Re: UTF-2 to UTF-8 conversion

Date: Thu Dec 11 1997 - 14:53:58 EST


As usual, you are correct. FSS-UTF was called UTF-2 for a short period --
the second transformation format after UTF-1.

The difference between FSS-UTF (UTF-2) and UTF-8 is that FSS-UTF
performs a simple transformation (bit shift) to/from UCS-2/4 and
UTF-8 takes UTF-16 into account -- FSS-UTF was prior to UTF-16.

Other than that minor difference FSS-UTF (UTF-2) and UTF-8 are

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>Date: Thu, 11 Dec 1997 09:08:25 -0800 (PST)
> > Does anyone out there know the difference between UTF-2
> > (Unicode std 1.0 I believe) and UTF-8? If you are aware of a
> > program that converts files in UTF-8 to UTF-2 and vice versa,
> > please let me know,
> The Unicode Standard, Version 1.0, is represented in the
> form known as UCS-2.
> Published in the back of of The Unicode Standard, Version 1.1,
> (Unicode Technical Report #4) was a transformation format
> identified as FSS-UTF. That is what we now know as UTF-8.
> UTF-1 was a transformation format published in the first
> edition of ISO/IEC 10646, since supplanted by amendments which
> have defined UTF-8 and UTF-16.
> The Unicode Standard, Version 2.0, is represented in the form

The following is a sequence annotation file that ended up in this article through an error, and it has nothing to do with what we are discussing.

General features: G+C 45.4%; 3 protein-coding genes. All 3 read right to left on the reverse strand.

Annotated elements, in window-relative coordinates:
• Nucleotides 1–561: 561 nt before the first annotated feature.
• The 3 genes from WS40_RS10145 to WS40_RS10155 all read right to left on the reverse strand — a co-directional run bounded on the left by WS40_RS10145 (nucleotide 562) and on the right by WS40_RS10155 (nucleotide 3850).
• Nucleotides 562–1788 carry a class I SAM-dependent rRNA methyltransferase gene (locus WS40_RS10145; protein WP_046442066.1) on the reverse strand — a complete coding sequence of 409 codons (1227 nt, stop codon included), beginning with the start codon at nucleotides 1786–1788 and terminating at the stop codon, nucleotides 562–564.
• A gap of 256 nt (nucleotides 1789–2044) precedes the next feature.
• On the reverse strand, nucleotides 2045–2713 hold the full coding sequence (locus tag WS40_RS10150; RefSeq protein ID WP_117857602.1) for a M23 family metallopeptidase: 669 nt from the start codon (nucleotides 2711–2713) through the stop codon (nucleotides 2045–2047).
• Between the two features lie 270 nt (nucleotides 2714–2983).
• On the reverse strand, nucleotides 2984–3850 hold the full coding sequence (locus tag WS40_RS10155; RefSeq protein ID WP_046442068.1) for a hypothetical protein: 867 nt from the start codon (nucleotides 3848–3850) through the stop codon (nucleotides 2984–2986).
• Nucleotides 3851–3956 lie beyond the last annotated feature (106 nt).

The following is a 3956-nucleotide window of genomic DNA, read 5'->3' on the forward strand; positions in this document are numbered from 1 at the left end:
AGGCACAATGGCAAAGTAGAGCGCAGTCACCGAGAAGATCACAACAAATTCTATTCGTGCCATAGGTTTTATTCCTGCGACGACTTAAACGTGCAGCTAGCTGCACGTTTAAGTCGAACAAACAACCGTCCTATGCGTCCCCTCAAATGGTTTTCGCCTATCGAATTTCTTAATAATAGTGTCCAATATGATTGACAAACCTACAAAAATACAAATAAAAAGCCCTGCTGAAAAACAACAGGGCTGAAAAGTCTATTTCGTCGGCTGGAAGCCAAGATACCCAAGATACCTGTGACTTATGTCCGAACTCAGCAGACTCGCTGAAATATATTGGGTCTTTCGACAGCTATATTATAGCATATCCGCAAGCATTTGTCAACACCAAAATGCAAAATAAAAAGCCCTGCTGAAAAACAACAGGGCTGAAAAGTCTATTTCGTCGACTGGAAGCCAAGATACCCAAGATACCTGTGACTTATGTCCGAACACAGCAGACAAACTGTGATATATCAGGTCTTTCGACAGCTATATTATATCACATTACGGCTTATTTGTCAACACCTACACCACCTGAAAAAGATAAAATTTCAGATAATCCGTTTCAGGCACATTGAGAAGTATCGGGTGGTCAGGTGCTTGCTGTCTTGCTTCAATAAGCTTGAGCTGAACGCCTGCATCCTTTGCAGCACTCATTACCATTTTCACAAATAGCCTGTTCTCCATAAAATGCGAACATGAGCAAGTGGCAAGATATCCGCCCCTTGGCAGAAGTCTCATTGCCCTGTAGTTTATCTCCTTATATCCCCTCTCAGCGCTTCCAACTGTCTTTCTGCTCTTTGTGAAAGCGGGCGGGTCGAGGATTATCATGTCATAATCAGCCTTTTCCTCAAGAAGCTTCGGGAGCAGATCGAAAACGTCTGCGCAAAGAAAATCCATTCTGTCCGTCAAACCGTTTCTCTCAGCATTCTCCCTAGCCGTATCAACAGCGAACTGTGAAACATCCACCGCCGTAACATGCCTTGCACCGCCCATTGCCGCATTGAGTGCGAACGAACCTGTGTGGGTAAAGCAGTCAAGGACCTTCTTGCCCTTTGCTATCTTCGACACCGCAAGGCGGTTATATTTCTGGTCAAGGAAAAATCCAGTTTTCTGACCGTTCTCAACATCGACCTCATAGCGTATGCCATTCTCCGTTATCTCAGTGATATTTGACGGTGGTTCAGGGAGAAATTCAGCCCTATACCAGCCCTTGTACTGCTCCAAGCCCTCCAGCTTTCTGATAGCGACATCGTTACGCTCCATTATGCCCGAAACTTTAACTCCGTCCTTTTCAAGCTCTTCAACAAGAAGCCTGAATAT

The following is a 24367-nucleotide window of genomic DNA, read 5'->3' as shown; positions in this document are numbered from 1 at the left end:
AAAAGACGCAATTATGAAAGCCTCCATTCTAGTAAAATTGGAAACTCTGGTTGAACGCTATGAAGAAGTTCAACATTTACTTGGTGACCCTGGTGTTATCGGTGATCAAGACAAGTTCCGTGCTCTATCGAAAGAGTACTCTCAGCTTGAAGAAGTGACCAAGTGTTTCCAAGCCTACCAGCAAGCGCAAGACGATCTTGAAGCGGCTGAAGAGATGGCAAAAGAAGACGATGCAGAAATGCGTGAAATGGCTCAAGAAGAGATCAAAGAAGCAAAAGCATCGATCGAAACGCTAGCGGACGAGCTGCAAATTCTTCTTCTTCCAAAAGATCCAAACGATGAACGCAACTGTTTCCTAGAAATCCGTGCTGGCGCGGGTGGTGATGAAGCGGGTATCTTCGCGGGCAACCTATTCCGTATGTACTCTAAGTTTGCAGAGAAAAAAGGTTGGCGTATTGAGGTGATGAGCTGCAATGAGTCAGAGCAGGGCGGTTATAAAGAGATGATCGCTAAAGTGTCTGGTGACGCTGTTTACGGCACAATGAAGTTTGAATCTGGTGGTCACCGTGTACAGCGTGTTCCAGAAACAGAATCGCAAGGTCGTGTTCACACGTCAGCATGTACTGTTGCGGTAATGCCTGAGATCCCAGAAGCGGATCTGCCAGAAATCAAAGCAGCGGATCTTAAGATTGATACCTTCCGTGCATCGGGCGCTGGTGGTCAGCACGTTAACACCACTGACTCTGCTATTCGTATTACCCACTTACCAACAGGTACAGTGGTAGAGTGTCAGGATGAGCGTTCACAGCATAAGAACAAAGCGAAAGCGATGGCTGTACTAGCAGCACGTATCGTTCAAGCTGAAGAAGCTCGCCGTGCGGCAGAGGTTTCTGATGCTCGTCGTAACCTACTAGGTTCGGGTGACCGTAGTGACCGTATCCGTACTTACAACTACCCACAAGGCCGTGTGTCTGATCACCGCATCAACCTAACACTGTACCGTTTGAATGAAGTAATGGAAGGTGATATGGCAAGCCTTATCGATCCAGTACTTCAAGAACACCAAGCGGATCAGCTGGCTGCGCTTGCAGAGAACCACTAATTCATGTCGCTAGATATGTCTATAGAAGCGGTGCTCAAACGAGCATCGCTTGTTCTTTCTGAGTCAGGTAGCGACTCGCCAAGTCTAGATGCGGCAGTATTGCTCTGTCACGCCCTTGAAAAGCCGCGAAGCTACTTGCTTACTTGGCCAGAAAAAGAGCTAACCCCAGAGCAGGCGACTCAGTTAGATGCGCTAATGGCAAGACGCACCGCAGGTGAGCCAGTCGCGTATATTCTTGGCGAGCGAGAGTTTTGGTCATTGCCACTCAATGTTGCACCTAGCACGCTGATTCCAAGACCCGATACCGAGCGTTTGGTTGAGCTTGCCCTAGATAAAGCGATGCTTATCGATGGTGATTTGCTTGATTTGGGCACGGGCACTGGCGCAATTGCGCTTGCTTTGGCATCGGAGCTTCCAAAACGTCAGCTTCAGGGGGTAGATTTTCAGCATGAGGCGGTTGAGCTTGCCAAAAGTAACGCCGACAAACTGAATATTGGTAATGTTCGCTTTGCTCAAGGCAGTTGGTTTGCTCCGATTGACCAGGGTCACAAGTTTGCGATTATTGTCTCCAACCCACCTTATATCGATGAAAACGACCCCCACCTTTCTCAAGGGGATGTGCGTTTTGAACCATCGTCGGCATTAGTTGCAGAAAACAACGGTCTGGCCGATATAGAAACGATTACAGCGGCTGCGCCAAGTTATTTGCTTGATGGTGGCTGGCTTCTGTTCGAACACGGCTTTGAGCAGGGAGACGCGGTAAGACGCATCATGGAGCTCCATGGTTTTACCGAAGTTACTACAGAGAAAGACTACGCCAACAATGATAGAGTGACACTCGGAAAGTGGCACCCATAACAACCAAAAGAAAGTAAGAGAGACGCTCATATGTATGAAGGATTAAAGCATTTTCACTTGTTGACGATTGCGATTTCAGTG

> known as UTF-16--which for all characters encoded so far is
> identical to UCS-2.
> UTF-2 is an erroneous term.
> . . .
>Maybe not. UTF-2 was the original name for UTF-8. As you
>note, Ken, UTF-1 was a transformation format in the first
>edition of ISO/IEC 10646. It quickly became clear that UTF-1
>was not very useful, so an alternative was developed. I think
>some of the people working on Plan 9 developed it, along with
>Gary Miller of IBM and others. (But I'm getting old, so my
>memory may be faulty.) Anyway, the alternative was called
>That name changed pretty quickly to FSS-UTF (File System
>Safe UCS Transformation Format). The second name was a mouthful,
>however, so it changed AGAIN to UTF-8.
>Because few people remember UTF-2, it is possible that your
>answer here is correct, and the original requestor (I don't
>remember who asked this) meant to type UCS-2 but typed
>UTF-2 instead. But if he really did mean UTF-2, the
>question about converters between UTF-2 and UTF-8 becomes
>relatively simple. These are supposed to be the same thing.
>However, I believe some small changes have slipped into UTF-8
>over time. In that case, these would be almost, but not quite,
> Historically yours,
> -- Sandra
>Sandra Martin O'Donnell

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